A new version of the proposed legislation known as the Egg Bill, which encompasses the language of the laying hen welfare agreement between the United Egg Producers and the Humane Society of the United States, was introduced into the 113th Congress as H.R. 1731 and S. 820 on April 25, 2013. The new Egg Bill has revisions that clarify some of the requirements and also adds a transition period for California egg producers to ease the switch to Proposition 2 requirements.

Changes for California

California Proposition 2 requires that hens be able to turn around freely, lie down, stand up and fully spread their wings without touching the side of an enclosure or another hen. But, Proposition 2 does not specify a type of enclosure nor the space required per bird. The revised Egg Bill states that hens in California must be given at least 116 square inches per bird starting on January 1, 2015. It also says that all cages installed after enactment of the Egg Bill must be fully enriched.

For existing cages in California, the 2013 Egg Bill now provides a 10 year transition period during which time these cages will need to have enrichments installed. Mileposts for adding enrichments would be set at 2.5, 5, 7.5 and 10 years after enactment, at which time it is expected that 25, 50, 75 and 100 percent of these enclosures, respectively, would have enrichments. On January 1, 2024, California egg producers will be required to provide at least 124 square inches per hen in these enriched enclosures.

Eggs shipped into California

The California legislature has enacted A.B. 1437, which, after January 1, 2015, prohibits the sale of shell eggs for human consumption in California if it is the product of an egg-laying hen that was confined on a farm or place that is not in compliance with Proposition 2 animal care standards and would make violations of these provisions a crime. An attempt has been made in the U.S. Congress to override this statue with the so-called King amendment. If the King amendment doesn't pass and A.B. 1437 survives potential legal challenges, then egg producers outside of California wishing to sell shell eggs in California would only be able to ship eggs into the state that came from hens housed in enriched enclosures that provide at least 116 square inches per hen or from cage-free flocks.

The provisions of the new Egg Bill covering California are still not perfect, but they are an improvement over the original version of the bill, according to at least one major California egg producer. Gary West, president, JS West and Affiliates, said, "This is the best agreement we could get after months of negotiation, but our wish was always to try and mirror the national standards." Commenting on the significance of the new Egg Bill for producers around the country, he said, "This legislation is important for the country because it levels the playing field for everyone with the exception of California, but with the California law A.B. 1437, we [California egg producers] would still be protected. The cost will increase for everyone, but with the extended time period, producers have time to make changes. It will be acceptable."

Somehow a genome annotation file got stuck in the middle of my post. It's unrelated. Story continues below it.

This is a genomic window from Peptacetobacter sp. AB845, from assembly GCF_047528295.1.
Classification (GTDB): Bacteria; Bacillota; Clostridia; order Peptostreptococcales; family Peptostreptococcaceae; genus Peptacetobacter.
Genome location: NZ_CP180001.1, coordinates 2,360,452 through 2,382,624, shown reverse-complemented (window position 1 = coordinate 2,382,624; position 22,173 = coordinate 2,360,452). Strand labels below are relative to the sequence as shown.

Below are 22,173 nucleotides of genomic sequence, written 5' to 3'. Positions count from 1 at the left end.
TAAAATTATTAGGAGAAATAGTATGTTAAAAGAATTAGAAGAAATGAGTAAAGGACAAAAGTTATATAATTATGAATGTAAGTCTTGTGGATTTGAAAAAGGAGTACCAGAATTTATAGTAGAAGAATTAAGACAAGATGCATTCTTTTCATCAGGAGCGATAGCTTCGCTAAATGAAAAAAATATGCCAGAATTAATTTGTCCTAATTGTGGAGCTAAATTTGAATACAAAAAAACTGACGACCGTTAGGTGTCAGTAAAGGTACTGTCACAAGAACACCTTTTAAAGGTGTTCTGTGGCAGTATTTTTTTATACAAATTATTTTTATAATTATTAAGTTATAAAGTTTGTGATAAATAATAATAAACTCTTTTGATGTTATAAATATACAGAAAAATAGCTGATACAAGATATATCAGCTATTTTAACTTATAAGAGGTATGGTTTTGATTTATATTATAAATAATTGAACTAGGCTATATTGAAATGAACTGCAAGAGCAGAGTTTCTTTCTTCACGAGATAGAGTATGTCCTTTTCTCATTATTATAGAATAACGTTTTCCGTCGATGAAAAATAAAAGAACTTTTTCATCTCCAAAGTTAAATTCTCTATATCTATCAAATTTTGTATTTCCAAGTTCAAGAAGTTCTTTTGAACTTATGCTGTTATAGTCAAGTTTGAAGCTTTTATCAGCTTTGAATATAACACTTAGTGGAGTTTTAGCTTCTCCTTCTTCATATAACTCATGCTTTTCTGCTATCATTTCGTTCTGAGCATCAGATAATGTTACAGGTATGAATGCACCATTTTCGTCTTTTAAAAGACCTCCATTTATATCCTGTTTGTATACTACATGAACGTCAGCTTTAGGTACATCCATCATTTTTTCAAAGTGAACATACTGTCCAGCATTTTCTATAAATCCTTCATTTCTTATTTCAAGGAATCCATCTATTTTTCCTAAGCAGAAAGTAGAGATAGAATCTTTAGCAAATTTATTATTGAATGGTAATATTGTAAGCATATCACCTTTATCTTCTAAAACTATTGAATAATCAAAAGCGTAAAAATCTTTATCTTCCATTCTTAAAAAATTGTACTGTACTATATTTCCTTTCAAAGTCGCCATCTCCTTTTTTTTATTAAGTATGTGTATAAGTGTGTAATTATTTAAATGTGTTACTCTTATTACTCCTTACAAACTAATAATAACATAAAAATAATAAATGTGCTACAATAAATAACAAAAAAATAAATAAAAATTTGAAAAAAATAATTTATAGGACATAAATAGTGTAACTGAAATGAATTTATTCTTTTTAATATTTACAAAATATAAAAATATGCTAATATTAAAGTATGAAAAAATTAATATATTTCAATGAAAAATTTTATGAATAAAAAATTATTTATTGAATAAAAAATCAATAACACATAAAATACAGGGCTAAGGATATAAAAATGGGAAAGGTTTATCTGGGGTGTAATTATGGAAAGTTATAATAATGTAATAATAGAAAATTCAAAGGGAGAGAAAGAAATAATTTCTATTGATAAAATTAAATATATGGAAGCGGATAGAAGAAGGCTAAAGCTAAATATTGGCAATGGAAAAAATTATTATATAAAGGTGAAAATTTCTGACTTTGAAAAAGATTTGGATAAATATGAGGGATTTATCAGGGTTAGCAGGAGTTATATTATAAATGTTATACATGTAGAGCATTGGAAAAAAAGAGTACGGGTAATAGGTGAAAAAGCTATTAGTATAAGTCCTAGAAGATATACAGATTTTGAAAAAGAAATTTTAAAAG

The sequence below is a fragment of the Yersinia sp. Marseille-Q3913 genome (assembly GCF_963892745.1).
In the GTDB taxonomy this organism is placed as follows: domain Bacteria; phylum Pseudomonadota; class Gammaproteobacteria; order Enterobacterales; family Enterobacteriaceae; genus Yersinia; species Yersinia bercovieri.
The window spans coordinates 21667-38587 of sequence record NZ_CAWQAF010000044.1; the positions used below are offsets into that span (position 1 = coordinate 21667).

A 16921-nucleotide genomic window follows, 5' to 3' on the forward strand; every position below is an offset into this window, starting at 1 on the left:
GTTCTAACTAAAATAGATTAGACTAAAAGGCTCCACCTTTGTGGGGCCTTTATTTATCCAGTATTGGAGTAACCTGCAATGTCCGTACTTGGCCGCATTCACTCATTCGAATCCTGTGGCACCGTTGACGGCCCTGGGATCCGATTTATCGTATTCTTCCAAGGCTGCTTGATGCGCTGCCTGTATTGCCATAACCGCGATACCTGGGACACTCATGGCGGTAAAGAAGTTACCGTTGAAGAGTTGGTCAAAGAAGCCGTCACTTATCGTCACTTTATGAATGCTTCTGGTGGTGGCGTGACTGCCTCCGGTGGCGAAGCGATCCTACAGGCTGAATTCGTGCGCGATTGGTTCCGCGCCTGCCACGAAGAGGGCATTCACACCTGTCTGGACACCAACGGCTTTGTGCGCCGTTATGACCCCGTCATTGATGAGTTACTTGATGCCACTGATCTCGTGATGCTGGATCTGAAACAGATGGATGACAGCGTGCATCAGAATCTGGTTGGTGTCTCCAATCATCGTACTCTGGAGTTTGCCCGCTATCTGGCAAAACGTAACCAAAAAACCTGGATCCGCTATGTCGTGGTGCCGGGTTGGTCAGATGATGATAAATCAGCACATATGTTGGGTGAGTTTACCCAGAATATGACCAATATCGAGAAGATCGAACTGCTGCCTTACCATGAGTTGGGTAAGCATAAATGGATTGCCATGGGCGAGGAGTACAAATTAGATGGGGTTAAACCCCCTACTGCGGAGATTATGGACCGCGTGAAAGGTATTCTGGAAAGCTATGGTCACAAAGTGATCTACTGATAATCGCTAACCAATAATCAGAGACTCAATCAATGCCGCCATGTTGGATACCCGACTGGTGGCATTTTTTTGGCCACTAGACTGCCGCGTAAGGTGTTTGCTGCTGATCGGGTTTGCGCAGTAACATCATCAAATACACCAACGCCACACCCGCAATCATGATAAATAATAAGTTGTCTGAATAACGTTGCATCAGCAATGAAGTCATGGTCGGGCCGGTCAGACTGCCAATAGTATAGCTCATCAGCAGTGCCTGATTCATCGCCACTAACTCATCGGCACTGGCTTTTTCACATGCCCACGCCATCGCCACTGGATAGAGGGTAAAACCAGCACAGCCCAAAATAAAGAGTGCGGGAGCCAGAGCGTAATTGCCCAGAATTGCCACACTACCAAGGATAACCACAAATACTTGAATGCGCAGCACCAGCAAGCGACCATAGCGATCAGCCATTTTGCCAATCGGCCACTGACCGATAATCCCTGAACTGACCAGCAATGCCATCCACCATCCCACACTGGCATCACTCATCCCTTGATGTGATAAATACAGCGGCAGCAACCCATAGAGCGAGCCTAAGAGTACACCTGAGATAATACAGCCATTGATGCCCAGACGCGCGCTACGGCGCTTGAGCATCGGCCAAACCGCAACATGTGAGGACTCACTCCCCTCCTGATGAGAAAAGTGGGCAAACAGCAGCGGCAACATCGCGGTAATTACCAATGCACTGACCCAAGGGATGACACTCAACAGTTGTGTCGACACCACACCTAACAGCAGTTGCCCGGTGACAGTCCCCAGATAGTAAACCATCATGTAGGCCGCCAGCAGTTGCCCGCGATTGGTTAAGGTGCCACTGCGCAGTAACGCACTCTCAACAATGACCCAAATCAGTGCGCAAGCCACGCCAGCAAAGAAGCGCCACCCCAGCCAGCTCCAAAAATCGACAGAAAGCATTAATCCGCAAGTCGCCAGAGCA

Other changes and clarifications

The requirement that ammonia levels in the layer house be kept at 25 parts per million or less was retained in the new Egg Bill, but the overall language was changed to clarify temporary excesses of ammonia will not constitute a violation of the act. The language regarding ammonia is modeled on the UEP Certified program.
In the original version of the Egg Bill, the only exemption included was for farms with fewer than 3,000 layers. Researchers and primary breeders, who frequently need to house birds in individual cages, are exempted in the new Egg Bill.

New versus existing cages

The new Egg Bill specifies that for all states, except California, an existing cage is any that was in continuous use up to December 31, 2011. Beginning 15 years after the date of enactment of the new Egg Bill, all existing caging devices will be required to be enriched. Four years after enactment of the new Egg Bill, existing cages are required to provide hens a minimum of 67 square inches per white hen. The space allotted per bird can be maintained at 67 square inches until 15 years after enactment, at which time the requirement changes to 124 square inches per bird and enrichments are required.

Cages that came into use between January 1, 2008, and December 31, 2011, are considered to be existing cages but are established as a special group of existing cages. These cages can be operated without enrichments at 67 square inches per white hen until January 1, 2030.

Cages put into use after December 31, 2011, are designated as new in the new Egg Bill for all states, except California. The legislation requires a gradual reduction in cage density over the first 15 years after enactment. Space required per bird increases at 3, 6, 9, 12 and 15 years after enactment to 78, 90, 101, 113 and 124 square inches per white hen, respectively. Nine years after enactment of the bill, new cages are required to have enrichments.

All flocks that are housed prior to any of the compliance dates specified by the agreement are exempted from the new requirements as long as the flock is housed. The exemption expires when the flock is removed from the cages, and all subsequent flocks must meet the new requirements.